Disclosures opposed by state's attorneys

April 26, 2002|By Ivan Penn | Ivan Penn,SUN STAFF

About 500 assistant state's attorneys across Maryland may have to start filing financial disclosure statements, despite strong opposition to the requirement by their bosses.

Harford County State's Attorney Joseph I. Cassilly argued against the requirement at a State Ethics Commission meeting yesterday. The commission opinion requiring the statements was issued in October.

Cassilly said Maryland law requires elected state's attorneys to file financial disclosures but not their subordinates. He said most of Maryland's 24 state's attorneys oppose the requirement.

"The law does not cover assistant state's attorneys," Cassilly said. "We're very concerned about this."

Charles O. Monk II, chairman of the ethics commission, said members will review the law once more before issuing a final decision.

"The commission is going to take a look at this thing, make a determination and give the state's attorneys time to get their house in order," Monk said.

Questions about whether assistant state's attorneys should file financial disclosures arose in 1999, when the county attorney for Baltimore County asked the ethics commission for an opinion because state law appeared to be ambiguous.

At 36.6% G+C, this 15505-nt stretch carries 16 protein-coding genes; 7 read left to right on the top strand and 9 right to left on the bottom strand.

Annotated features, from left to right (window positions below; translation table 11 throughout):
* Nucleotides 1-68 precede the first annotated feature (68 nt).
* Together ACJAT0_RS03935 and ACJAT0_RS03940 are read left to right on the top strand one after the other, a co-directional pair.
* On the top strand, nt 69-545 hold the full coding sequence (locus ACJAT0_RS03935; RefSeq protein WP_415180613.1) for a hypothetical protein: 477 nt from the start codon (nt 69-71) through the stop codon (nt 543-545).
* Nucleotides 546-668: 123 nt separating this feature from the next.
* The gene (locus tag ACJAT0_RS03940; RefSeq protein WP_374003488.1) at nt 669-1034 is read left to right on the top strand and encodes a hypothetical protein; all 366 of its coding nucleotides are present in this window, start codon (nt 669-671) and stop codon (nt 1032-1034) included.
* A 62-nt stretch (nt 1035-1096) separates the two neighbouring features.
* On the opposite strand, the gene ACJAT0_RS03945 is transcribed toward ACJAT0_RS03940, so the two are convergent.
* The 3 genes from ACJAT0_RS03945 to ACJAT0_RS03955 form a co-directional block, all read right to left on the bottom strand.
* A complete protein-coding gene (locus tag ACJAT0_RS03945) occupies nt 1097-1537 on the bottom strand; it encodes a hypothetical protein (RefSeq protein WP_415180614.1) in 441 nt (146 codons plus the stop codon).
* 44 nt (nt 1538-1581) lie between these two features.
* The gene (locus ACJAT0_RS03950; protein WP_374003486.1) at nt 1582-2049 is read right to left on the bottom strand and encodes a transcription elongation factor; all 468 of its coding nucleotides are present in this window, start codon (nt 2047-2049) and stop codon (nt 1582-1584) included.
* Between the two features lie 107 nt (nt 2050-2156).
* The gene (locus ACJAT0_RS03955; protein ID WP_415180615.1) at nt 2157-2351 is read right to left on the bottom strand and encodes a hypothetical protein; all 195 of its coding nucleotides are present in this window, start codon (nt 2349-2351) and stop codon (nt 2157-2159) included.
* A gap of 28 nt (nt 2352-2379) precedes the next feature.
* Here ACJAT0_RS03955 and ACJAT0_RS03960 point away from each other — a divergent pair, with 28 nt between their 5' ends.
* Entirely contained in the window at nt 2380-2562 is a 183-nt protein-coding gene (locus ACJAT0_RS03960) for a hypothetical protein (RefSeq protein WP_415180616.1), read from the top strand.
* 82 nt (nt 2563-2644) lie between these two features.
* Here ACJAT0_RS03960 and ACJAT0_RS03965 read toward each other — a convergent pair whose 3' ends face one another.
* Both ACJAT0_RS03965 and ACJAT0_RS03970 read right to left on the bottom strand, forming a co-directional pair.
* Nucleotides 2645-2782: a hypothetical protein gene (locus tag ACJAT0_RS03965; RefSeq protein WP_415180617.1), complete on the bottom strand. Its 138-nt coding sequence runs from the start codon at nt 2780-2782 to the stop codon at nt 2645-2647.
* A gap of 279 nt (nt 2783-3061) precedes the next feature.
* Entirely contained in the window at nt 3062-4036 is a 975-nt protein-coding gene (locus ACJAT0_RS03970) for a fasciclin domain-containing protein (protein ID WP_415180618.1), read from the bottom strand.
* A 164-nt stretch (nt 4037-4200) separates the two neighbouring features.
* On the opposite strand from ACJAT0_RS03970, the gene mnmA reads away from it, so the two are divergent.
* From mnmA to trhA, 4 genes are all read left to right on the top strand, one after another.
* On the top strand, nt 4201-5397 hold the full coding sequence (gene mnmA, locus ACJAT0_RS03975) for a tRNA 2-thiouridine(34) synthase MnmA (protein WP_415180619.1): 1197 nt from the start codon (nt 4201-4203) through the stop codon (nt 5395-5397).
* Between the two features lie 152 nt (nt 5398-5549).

The General Assembly subsequently attempted to clarify state law by exempting assistant state's attorneys in legislation last year, but the governor vetoed the bill.

The commission then issued an opinion last fall stating that the assistant state's attorneys would be required to file the disclosures.

The panel said those affecting state policy, including assistant state's attorneys who are involved in plea bargains, should be required to file disclosures to guard against conflicts of interests.

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